Political framework and mission
SRG SSR is sometimes referred to as a state-owned enterprise, but the truth is that SRG SSR is actually a private association run in accordance with company law and, by means of a company, creates and provides publicly financed media content and services for the whole of Switzerland. As such, SRG SSR receives funds raised from revenue obtained from radio and television fees and a politically defined mission. Given that SRG SSR is a public media organisation, politics and policies are of pivotal importance. The Public Affairs department is in constant contact with the relevant political stakeholders and represents the interests of SRG SSR and public service media in political processes.
SRG SSR – embedded in the general political framework
Political figures shape SRG SSR’s general framework: by means of the wording of the Swiss Federal Constitution, the legal foundations, the corresponding ordinances and the SRG SSR charter. Within that framework, SRG SSR is given independence both from an organisational perspective and in terms of its programmes, and SRG SSR’s editorial work is neutral and impartial.
Swiss Federal Constitution
Article 93 of the Swiss Federal Constitution, entitled “Radio and Television”, forms the constitutional basis for SRG SSR’s activities. That article states that the Confederation is responsible for legislation on radio and television as well as on other forms of public broadcasting. Radio and television should contribute to education and cultural development, to the free shaping of opinion and to entertainment, take account of the particularities of the country and the needs of the Cantons, present events accurately and reflect a diversity of opinions. The Swiss Federal Constitution must also guarantee the independence of radio and television as well as their autonomy in deciding on programming.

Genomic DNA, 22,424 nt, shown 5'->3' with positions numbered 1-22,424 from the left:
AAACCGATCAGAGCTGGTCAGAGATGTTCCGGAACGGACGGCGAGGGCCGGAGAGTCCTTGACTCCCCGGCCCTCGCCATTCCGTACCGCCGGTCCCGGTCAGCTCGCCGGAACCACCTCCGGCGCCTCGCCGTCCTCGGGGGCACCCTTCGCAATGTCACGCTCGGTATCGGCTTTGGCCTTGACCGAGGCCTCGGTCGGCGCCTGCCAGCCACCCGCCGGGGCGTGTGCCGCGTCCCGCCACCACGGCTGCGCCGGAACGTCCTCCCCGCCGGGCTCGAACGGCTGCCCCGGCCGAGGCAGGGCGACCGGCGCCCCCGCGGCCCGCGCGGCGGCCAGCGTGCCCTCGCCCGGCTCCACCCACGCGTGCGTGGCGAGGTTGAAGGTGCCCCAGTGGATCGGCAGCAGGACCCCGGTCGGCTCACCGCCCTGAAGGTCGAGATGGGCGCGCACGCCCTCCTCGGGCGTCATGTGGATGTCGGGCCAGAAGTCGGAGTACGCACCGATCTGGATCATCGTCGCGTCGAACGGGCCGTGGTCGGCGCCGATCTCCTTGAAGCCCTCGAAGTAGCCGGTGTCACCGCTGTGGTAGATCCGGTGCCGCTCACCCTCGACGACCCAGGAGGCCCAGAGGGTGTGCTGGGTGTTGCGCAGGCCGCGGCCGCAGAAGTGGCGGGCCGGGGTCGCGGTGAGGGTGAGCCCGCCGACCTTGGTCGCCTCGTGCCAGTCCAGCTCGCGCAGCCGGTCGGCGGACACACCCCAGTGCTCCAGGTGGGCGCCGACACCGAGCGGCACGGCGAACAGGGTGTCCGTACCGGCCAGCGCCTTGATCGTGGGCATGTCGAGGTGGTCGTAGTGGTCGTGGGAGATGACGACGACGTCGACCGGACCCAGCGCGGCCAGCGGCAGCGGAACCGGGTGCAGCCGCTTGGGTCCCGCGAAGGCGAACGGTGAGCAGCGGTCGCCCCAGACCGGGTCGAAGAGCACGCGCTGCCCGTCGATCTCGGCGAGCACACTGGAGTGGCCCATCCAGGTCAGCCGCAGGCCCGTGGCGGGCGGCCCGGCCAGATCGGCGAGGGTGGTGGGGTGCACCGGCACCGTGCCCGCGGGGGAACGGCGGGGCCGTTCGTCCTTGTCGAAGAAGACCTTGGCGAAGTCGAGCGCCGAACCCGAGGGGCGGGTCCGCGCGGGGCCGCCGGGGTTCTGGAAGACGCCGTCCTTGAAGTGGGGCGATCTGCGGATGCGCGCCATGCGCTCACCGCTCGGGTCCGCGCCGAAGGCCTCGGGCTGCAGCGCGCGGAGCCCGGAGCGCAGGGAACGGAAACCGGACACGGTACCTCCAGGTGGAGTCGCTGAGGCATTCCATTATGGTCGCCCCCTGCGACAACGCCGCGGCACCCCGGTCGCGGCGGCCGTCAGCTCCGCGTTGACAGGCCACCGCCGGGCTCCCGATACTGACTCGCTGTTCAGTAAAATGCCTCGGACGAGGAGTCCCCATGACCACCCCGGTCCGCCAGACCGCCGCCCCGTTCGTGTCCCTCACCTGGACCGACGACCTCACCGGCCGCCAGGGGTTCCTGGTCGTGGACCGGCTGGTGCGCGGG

SRG SSR’s constitutional basis was recently democratically affirmed by the Swiss electorate at the time of the “No Billag” initiative, which proposed abolishing the licence fee for public service radio and television, following intense social debate regarding public service media with 71.2% of people voting to keep the fee, whereby the very youngest group of voters (those aged between 18 and 29 years old) came out most strongly in favour of it.
Legal act and ordinance
The Swiss Federal Act on Radio and Television (RTVA) sets out SRG SSR’s constitutional performance mandate in more detail and contains provisions on the implementation of the programme service mandate, on the transmission of programme services and on SRG SSR’s organisation and finance.
- the organisational structure (for example the composition of the Board of Directors)
- the use of financial resources